And six weeks in to this very rocky experiment? Here come the snake oil salesmen peddling online classes about how to master Kindle Vella. When the truth is, it’s impossible for anyone to know. It simply hasn’t been around long enough to have any kind of reliable data. We can guess, based on what kinds of stories do well on other serial platforms like Radish and Kiss, but we don’t know that the same audience is going to be using Vella, so we don’t know that what works on Radish or Kiss is going to work on Vella. We don’t know that this service is going to take off at all. We don’t know that the serial bubble that burst in 2015 isn’t going to burst again in 2021. We don’t know that Amazon isn’t going to get bored of it like they did with Kindle Worlds and just shut the whole thing down. Even if it does turn out to be successful, we don’t know how many readers are going to use it, what type of story they’re going to like, what kind of money is going to be spent on it, or what kind of numbers are going to constitute “midlist” or “successful.” The entire thing is a gamble and is going to remain a complete guessing game until the service has been out long enough that the bugs have been eliminated and several months of solid, reliable data can be compiled. But I legitimately saw an advertisement yesterday for a $400 course (and that’s just the introductory price) with the tagline, “SOMEbody is going to be the first Vella millionaire. Why not let that be you?

Cue me throwing up in my mouth.

Guys, please don’t fall for pitches like these. I’m not calling them outright scams—I’m sure that some of their advice is going to be valid and useful, and maybe some people will find success using the methods they outline in their courses[2]idk about the Vella one since it’s too early to say, but these companies all offer lots of different courses—but they’re not worth $400. The vast majority of authors are never going to see a return on that investment. It doesn’t matter to these people. They’ll talk nice to you and pretend to be your friend, but they’re not. They’re salesmen. They got your money. That’s the only thing they care about.

When you’re first starting out as an indie author, there are aspects of the business that are really hard to understand. For example, despite having tried multiple different times with various different methods, be it books or videos or advice from friends, I have never been able to figure out AMS or Facebook advertising. So I absolutely understand how a class dedicated to teaching you those things could be appealing. I personally would recommend that you try some free resources to start with, or maybe buy a book for $10 or less. Obviously I’m not the boss of you, but I do urge you to consider not giving money to people like this, as it both enables them and encourages more of them to pop up. But no matter what you do, please remember that there is no magic bullet. Just do your best and don’t let your self-worth be tied to anyone else’s definition of “success.”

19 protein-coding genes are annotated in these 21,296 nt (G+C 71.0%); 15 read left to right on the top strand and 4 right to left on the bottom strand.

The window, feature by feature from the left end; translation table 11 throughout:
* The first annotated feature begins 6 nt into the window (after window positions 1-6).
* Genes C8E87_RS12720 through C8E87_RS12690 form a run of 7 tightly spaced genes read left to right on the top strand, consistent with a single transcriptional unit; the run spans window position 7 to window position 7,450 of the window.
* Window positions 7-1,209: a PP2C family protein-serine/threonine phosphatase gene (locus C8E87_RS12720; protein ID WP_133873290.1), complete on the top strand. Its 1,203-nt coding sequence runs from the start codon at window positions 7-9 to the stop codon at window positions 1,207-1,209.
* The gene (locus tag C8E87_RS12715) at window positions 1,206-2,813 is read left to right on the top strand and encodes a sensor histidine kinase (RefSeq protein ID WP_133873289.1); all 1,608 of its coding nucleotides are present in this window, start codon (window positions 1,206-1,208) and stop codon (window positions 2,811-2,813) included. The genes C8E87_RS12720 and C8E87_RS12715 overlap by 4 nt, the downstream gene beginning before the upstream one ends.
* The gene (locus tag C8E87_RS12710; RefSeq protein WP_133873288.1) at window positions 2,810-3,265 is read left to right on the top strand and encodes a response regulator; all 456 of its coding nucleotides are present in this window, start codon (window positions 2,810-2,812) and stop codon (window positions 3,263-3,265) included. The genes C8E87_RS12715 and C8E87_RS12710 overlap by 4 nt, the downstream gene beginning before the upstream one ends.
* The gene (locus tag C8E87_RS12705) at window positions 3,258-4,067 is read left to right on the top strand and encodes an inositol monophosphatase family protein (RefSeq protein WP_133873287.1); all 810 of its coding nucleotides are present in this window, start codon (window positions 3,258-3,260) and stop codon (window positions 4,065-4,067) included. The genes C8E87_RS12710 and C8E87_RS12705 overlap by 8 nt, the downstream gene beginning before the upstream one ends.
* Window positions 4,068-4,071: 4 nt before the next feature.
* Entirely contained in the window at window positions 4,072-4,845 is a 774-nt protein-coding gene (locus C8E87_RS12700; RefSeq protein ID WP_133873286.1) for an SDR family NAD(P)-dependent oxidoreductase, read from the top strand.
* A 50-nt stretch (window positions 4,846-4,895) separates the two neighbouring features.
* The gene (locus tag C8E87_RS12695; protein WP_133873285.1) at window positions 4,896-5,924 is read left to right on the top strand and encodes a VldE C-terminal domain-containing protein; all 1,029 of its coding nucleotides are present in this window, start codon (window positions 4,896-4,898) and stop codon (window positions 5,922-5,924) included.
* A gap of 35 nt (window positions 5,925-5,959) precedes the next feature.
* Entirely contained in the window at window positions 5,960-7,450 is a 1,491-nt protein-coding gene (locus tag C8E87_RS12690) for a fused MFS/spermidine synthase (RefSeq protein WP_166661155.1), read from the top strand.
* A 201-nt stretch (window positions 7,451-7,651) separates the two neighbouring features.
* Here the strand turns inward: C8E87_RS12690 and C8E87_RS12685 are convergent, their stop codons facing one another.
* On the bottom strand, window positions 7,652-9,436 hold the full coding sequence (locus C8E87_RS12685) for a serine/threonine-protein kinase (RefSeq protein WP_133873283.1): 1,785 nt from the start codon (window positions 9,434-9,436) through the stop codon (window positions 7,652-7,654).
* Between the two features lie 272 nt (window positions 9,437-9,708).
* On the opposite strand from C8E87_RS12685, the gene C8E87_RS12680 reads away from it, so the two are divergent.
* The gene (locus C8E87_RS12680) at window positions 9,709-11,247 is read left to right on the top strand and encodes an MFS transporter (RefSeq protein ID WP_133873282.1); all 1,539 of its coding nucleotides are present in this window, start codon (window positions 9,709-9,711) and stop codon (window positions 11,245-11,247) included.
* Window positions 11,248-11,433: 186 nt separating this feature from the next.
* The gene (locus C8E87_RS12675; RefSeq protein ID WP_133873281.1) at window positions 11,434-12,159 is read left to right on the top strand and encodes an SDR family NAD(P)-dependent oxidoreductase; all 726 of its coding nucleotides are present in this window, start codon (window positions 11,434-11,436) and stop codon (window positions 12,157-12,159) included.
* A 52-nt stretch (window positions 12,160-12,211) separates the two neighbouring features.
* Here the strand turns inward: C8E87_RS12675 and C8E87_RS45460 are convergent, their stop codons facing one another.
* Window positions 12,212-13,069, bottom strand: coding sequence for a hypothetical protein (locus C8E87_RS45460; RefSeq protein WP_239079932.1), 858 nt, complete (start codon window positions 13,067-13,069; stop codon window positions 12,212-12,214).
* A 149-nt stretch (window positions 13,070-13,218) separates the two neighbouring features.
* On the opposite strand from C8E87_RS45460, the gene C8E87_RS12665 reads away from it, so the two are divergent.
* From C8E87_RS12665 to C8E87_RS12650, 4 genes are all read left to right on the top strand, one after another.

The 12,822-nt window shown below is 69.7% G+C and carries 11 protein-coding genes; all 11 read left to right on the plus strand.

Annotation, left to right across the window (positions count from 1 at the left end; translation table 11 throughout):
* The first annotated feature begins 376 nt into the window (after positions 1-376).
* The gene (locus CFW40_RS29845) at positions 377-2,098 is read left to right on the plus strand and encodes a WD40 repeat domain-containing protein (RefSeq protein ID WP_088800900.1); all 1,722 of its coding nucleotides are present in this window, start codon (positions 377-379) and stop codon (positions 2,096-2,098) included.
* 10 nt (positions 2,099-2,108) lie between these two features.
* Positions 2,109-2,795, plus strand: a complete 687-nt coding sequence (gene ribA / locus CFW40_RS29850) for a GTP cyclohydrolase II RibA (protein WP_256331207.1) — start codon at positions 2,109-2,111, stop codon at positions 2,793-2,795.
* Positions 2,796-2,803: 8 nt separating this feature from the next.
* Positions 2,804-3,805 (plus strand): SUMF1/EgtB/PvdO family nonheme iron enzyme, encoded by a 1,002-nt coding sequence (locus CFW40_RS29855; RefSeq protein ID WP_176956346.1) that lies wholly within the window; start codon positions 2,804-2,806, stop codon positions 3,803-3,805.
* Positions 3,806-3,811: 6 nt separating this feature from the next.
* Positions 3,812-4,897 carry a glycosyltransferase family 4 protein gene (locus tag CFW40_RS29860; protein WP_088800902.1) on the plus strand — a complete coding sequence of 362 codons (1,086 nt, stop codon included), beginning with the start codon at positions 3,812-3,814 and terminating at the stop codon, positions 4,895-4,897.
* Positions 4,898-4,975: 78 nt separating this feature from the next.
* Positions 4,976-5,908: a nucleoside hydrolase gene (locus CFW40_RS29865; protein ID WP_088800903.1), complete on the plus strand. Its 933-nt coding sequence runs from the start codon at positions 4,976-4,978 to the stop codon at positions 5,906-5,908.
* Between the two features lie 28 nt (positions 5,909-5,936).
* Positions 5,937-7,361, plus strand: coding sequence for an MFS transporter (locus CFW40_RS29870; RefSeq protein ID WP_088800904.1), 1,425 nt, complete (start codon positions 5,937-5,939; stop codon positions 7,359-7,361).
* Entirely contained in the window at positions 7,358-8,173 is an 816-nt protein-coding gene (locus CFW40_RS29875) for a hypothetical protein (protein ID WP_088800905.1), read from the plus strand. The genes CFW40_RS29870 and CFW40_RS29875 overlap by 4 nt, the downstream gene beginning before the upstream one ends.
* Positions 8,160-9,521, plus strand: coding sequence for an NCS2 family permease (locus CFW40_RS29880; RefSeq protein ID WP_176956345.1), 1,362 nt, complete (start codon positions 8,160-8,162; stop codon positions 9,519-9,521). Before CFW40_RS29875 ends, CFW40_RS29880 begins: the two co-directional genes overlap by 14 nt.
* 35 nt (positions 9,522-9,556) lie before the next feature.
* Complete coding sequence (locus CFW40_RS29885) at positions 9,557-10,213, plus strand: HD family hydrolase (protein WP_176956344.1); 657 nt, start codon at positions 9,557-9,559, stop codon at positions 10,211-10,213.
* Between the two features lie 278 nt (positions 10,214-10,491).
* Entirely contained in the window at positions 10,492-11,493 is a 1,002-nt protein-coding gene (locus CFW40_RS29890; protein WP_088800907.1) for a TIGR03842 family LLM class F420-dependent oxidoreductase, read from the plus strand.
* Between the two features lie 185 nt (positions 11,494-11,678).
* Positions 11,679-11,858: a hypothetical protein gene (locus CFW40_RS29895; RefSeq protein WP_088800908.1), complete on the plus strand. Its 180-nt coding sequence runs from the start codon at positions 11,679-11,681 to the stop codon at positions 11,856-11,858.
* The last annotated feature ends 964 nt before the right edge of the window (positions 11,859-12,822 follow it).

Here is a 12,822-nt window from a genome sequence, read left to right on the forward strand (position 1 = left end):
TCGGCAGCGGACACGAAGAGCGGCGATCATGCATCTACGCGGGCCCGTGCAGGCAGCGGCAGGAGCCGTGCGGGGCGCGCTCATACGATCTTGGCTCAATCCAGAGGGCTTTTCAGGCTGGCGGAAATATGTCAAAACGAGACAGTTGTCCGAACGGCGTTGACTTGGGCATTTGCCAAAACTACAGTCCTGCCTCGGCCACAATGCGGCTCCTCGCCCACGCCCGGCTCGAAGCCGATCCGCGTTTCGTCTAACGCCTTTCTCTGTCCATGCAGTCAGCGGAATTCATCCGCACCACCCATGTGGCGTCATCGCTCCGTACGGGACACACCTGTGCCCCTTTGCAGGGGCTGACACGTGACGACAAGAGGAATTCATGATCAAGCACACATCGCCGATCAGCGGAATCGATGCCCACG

1 Note that I’m not talking about myself here. I am well aware that I’m not doing things “right”, I just am too sick to give a crap. 😂 But I feel I should point out that I’m not talking about myself so that the rest of this post doesn’t come off as sour grapes. I am talking about the authors I’ve seen with amazing books, gorgeous covers, and engaging blurbs, who are marketing, advertising, doing newsletters and social media, who have nitpicked those covers, blurbs, and books to hell and back and are beating themselves up thinking that there’s something wrong with their books when there isn’t.
2 idk about the Vella one since it’s too early to say, but these companies all offer lots of different courses


  • Lyssa

    September 15, 2021 at 12:19 PM